The Solvency II Directive was formally passed by the European Parliament at the end of 2009. As made, it required Member States to transpose Solvency II into national law by 31 October 2012.
From the outset, that choice of date was regarded as odd. Given that Solvency II operates on a balance sheet basis, any firm with a balance sheet date of 31 December would effectively have been required to apply Solvency II during 2012 in order to comply with the Solvency Capital Requirement as at 31 December 2012. This was apparently not the intention, and it was therefore proposed that the date be moved back two months to 1 January 2013, so that the new rules applied from 2013. That proposal was made in mid-2010, but the Solvency II Directive was not amended. The change of date was intended to be introduced as part of Omnibus II (which is a further directive, designed to amend the Solvency II
Directive by introducing transitional provisions and providing for the “Lisbonisation” of the delegated rule-making process).
The original intention was that the final rules (including the Level 2 measures) should be settled at least one year prior to implementation, thus giving firms reasonable notice of the new rules. As the Level 2 and Omnibus II negotiations continued during 2011, it became apparent that there would not be enough time to finalise those measures by the end of 2011, thus leaving less than a year between rule finalisation and commencement. As the months rolled on, a delay – or extensive transitional relief – became inevitable.
The problems with implementation went beyond a debate over timing. Regulators across Europe were not convinced that they had the power to entertain internal model applications until Solvency II entered into force, whenever that was. This meant that firms seeking internal model approval would not know until some months after the commencement of the regime what their required level of capital was. Clearly this was unacceptable, both to firms and to regulators.
This dilemma gave rise to the idea of splitting (or, as it became known, “bifurcating”) the start date into separate transposition and commencement dates. In other words, the regime would need to be transposed into national law some time prior to the rules actually being applied to firms, thus giving regulators an interim period in which to consider and pre-approve internal model applications. When the FSA first confirmed the bifurcation approach in October 2011, that interim period was to be one year (i.e., national transposition by 1 January 2013 and “go live” for firms on 1 January 2014). However, ongoing delays in the timetable for finalising Omnibus II and, in turn, the Level 2 measures meant that 1 January 2013 became unachievable.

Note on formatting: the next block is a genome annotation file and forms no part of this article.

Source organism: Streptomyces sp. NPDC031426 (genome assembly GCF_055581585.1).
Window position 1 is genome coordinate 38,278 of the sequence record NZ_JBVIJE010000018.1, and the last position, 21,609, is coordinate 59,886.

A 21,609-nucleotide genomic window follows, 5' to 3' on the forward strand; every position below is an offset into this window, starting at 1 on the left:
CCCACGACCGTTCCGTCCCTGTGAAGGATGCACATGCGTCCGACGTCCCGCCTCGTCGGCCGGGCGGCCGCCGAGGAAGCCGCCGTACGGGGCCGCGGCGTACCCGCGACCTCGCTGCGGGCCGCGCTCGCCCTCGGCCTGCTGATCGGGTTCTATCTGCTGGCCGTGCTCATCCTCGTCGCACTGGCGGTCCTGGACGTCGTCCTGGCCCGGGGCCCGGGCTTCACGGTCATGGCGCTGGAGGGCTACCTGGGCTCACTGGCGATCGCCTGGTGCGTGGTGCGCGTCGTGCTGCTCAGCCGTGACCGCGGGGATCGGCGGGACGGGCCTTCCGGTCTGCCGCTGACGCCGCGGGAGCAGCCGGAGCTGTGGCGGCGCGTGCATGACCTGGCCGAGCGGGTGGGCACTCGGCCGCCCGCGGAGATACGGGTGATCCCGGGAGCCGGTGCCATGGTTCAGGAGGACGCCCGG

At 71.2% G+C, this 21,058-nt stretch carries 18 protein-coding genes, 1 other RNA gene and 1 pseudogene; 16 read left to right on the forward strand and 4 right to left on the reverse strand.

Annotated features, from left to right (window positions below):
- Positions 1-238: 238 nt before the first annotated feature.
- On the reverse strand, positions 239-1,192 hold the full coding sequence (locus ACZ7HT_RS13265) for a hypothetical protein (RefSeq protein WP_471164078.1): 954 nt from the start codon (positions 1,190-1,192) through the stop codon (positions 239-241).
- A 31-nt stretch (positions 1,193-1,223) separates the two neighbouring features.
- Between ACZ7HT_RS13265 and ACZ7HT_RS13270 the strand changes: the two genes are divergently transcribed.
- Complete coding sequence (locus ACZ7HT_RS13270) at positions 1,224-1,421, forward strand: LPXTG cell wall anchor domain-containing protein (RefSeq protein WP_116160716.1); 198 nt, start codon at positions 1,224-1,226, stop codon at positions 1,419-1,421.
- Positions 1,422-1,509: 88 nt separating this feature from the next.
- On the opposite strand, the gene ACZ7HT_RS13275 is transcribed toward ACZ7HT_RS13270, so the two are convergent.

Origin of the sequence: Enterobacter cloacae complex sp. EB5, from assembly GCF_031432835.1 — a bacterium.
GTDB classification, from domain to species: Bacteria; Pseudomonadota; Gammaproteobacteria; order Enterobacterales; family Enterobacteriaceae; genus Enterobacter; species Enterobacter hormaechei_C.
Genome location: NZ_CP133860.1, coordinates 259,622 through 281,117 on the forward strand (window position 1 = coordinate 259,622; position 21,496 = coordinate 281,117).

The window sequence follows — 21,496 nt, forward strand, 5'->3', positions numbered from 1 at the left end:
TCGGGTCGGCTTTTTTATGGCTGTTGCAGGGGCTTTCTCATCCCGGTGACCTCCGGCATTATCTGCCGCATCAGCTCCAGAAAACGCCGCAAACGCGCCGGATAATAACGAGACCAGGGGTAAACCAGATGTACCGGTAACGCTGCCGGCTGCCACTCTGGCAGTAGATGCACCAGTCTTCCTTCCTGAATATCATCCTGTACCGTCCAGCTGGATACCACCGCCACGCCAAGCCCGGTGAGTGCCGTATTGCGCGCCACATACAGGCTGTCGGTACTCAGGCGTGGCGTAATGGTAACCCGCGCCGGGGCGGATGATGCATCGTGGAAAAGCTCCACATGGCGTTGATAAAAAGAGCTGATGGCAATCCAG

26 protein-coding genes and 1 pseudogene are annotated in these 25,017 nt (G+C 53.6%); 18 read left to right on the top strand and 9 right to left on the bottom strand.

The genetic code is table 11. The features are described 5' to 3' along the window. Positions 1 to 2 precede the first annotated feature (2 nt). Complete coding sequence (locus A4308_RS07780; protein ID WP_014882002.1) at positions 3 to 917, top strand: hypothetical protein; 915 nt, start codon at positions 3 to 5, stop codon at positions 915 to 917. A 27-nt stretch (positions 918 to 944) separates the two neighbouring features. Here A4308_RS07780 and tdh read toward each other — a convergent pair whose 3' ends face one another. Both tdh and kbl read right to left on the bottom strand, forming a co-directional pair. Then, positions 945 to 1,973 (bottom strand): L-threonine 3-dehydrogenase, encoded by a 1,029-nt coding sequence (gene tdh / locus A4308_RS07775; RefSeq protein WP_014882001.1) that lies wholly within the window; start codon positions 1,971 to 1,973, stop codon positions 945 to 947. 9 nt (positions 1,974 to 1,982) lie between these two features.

The main source of political disagreement over Omnibus II – and, therefore, the main cause of Solvency II’s ongoing implementation delays – is the discounting of long-term insurance products that are backed by fixed-interest investments. This may seem an obscure point, but potentially billions of pounds/euros are riding on the outcome.
The basic concept is that long-term insurers purchase fixed-interest investments with a matching maturity profile to back their liabilities. The Solvency II economic balance sheet requires marking-to-market for assets. Accordingly, if the market demands an increased return on illiquid fixed-interest investments (thereby forcing the principal value of those investments down) then that reduction in value must be recognised by insurers holding those investments. This in turn creates a gap in the value of the liabilities and the matching assets, as the liabilities continue to be discounted at the lower risk-free rate.
The argument is that if such a reduction in value is solely attributable to illiquidity (rather than, say, an increase in credit risk), it is not relevant to insurers who are holding the investments to maturity. The matching adjustment is therefore designed to off-set such losses on the asset side with an increase in the discount rate applied to the associated liabilities, thus proportionately reducing the present value of those liabilities and therefore closing the gap.
Tied up with the matching adjustment issue are concerns about the effect of such an adjustment (or its absence) on future annuity rates, the viability of existing annuities and the behaviour of insurers as investors. These concerns tends to weigh in favour of allowing generous concessions for insurers, however this is in tension with the overall aim of prudential regulation, which is to ensure the financial security and soundness of insurers.
The following apply when bringing reinsurance recoverables into account under Solvency II: